We were intrigued!
Our dispatcher called the taxis out from their waiting area in batches of five or six, each one lining up in front of a numbered position to pick up their allotted passenger(s). They departed in the order in which they arrived (i.e., no leapfrogging in the line), smoothing and harmonising the flow of traffic — this at an airport where most other experiences tend to be rough and dissonant for passengers.
As each quintet of cabs departed the taxi stand for their respective missions around the city, more passengers were moved forward into the bays and another set of cars was summoned.
Within 5–10 minutes of meeting outside of Terminal B, my colleague and I were called over to bay #5 and, shortly after, were on our way into Manhattan.
I’ve tried to take a human-centred perspective in writing about this particular experience — adopting the vantage point of a person in medias res with respect to a process (or network of processes) in which they find themselves and in relation to other human beings each of whom have a role in making those processes work. In other words, the focus is on people interacting with other people to achieve some collective outcome — in this case, getting passengers from the terminal and into a taxi to move them on their journey.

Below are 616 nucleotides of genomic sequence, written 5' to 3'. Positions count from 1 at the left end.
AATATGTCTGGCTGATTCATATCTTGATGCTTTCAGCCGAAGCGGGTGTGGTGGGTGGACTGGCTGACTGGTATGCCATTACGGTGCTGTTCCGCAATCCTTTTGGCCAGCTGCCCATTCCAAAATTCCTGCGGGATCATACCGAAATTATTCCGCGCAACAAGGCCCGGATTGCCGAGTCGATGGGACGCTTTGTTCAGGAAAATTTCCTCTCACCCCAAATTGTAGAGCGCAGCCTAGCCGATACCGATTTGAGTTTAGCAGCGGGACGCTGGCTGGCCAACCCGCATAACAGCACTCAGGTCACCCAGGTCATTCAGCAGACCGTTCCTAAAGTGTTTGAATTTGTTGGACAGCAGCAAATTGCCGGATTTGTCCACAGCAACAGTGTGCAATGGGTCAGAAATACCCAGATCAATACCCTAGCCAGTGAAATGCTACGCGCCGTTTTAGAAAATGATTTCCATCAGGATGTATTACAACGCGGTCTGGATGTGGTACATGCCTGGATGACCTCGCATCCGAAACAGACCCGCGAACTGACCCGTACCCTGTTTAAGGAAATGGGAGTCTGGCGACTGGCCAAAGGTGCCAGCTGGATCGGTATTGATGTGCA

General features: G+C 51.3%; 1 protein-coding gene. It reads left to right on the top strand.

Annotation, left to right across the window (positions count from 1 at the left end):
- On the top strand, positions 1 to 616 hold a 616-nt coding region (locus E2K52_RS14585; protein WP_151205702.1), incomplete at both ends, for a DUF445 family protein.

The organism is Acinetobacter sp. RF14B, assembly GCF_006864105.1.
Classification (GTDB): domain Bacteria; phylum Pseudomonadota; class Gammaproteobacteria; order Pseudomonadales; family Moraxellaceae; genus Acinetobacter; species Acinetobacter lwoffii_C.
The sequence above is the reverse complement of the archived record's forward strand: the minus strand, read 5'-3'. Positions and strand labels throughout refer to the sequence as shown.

Think of it as an exercise in the ethnography of operations.
As a life-long student of organizational change, this human-centred perspective illuminated a few insights, including:
⚀ People waiting in long lines for taxis are the quintessential conversion points for new ride sharing customers.
Rather than letting this particular pain point serve as an opportunity for unscrupulous drivers to take advantage of desperate passengers, how might ride-hailing services (e.g., Uber, Lyft or Arro) use this situation to promote their services (via a discount for first-time users) or help prospective users download the requisite app and coach them through the process of arranging their first ride? It’s very much a hands-on, labour-intensive approach, but it is also a much more effective and, in my opinion, ethical way for drivers to engage passengers looking for a ride and to potentially build a book of repeat customers.